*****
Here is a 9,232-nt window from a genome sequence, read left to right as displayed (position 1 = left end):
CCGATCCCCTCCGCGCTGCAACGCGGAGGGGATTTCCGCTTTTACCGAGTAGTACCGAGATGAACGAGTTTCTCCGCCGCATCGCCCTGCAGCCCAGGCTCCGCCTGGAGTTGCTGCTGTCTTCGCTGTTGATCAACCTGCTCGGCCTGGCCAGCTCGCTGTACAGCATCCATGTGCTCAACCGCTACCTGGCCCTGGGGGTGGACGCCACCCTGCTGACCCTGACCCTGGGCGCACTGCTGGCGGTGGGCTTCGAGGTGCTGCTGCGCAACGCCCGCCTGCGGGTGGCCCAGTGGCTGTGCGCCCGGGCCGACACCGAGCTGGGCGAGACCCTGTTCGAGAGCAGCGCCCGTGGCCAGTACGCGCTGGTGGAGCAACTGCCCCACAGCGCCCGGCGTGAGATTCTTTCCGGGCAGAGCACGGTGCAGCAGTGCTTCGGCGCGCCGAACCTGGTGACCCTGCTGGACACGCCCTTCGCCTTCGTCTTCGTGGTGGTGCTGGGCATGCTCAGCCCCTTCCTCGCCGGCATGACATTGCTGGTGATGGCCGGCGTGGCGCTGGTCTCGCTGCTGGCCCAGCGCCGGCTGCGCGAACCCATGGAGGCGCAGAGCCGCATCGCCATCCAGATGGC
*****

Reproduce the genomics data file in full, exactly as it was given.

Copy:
Here is a 9,232-nt window from a genome sequence, read left to right as displayed (position 1 = left end):
CCGATCCCCTCCGCGCTGCAACGCGGAGGGGATTTCCGCTTTTACCGAGTAGTACCGAGATGAACGAGTTTCTCCGCCGCATCGCCCTGCAGCCCAGGCTCCGCCTGGAGTTGCTGCTGTCTTCGCTGTTGATCAACCTGCTCGGCCTGGCCAGCTCGCTGTACAGCATCCATGTGCTCAACCGCTACCTGGCCCTGGGGGTGGACGCCACCCTGCTGACCCTGACCCTGGGCGCACTGCTGGCGGTGGGCTTCGAGGTGCTGCTGCGCAACGCCCGCCTGCGGGTGGCCCAGTGGCTGTGCGCCCGGGCCGACACCGAGCTGGGCGAGACCCTGTTCGAGAGCAGCGCCCGTGGCCAGTACGCGCTGGTGGAGCAACTGCCCCACAGCGCCCGGCGTGAGATTCTTTCCGGGCAGAGCACGGTGCAGCAGTGCTTCGGCGCGCCGAACCTGGTGACCCTGCTGGACACGCCCTTCGCCTTCGTCTTCGTGGTGGTGCTGGGCATGCTCAGCCCCTTCCTCGCCGGCATGACATTGCTGGTGATGGCCGGCGTGGCGCTGGTCTCGCTGCTGGCCCAGCGCCGGCTGCGCGAACCCATGGAGGCGCAGAGCCGCATCGCCATCCAGATGGC